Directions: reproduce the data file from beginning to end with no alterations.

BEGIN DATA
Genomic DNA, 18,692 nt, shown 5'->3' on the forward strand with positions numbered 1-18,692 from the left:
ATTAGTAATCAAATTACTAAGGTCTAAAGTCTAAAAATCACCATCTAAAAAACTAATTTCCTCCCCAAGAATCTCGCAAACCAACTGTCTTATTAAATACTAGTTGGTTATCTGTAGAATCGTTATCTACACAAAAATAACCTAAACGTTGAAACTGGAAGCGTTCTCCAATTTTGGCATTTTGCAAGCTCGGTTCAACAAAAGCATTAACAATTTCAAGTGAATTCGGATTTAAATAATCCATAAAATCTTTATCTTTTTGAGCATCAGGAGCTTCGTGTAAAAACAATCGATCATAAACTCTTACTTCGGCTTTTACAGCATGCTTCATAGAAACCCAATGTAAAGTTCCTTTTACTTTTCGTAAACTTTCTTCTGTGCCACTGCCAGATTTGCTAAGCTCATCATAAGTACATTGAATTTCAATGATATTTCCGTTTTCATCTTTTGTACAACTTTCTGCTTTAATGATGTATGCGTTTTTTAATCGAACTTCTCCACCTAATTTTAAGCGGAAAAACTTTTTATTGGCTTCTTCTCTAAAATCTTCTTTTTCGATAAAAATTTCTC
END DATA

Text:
Genomic DNA, 18,692 nt, shown 5'->3' on the forward strand with positions numbered 1-18,692 from the left:
ATTAGTAATCAAATTACTAAGGTCTAAAGTCTAAAAATCACCATCTAAAAAACTAATTTCCTCCCCAAGAATCTCGCAAACCAACTGTCTTATTAAATACTAGTTGGTTATCTGTAGAATCGTTATCTACACAAAAATAACCTAAACGTTGAAACTGGAAGCGTTCTCCAATTTTGGCATTTTGCAAGCTCGGTTCAACAAAAGCATTAACAATTTCAAGTGAATTCGGATTTAAATAATCCATAAAATCTTTATCTTTTTGAGCATCAGGAGCTTCGTGTAAAAACAATCGATCATAAACTCTTACTTCGGCTTTTACAGCATGCTTCATAGAAACCCAATGTAAAGTTCCTTTTACTTTTCGTAAACTTTCTTCTGTGCCACTGCCAGATTTGCTAAGCTCATCATAAGTACATTGAATTTCAATGATATTTCCGTTTTCATCTTTTGTACAACTTTCTGCTTTAATGATGTATGCGTTTTTTAATCGAACTTCTCCACCTAATTTTAAGCGGAAAAACTTTTTATTGGCTTCTTCTCTAAAATCTTCTTTTTCGATAAAAATTTCTC